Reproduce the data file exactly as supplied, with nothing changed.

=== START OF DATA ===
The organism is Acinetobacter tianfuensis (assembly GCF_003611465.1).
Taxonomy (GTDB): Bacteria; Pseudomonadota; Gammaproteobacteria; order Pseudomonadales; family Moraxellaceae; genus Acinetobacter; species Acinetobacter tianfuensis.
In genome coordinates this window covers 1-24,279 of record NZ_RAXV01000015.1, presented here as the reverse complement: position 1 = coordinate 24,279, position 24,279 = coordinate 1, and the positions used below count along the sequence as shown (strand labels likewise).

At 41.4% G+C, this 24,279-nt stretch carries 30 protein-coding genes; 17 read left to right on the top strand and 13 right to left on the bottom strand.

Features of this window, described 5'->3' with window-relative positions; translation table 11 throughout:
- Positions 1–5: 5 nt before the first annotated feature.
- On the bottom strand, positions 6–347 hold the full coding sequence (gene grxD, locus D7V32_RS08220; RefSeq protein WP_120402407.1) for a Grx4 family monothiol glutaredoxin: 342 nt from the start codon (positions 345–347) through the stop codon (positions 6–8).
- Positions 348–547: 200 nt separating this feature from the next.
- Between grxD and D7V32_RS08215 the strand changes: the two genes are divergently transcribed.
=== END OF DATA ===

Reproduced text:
The organism is Acinetobacter tianfuensis (assembly GCF_003611465.1).
Taxonomy (GTDB): Bacteria; Pseudomonadota; Gammaproteobacteria; order Pseudomonadales; family Moraxellaceae; genus Acinetobacter; species Acinetobacter tianfuensis.
In genome coordinates this window covers 1-24,279 of record NZ_RAXV01000015.1, presented here as the reverse complement: position 1 = coordinate 24,279, position 24,279 = coordinate 1, and the positions used below count along the sequence as shown (strand labels likewise).

At 41.4% G+C, this 24,279-nt stretch carries 30 protein-coding genes; 17 read left to right on the top strand and 13 right to left on the bottom strand.

Features of this window, described 5'->3' with window-relative positions; translation table 11 throughout:
- Positions 1–5: 5 nt before the first annotated feature.
- On the bottom strand, positions 6–347 hold the full coding sequence (gene grxD, locus D7V32_RS08220; RefSeq protein WP_120402407.1) for a Grx4 family monothiol glutaredoxin: 342 nt from the start codon (positions 345–347) through the stop codon (positions 6–8).
- Positions 348–547: 200 nt separating this feature from the next.
- Between grxD and D7V32_RS08215 the strand changes: the two genes are divergently transcribed.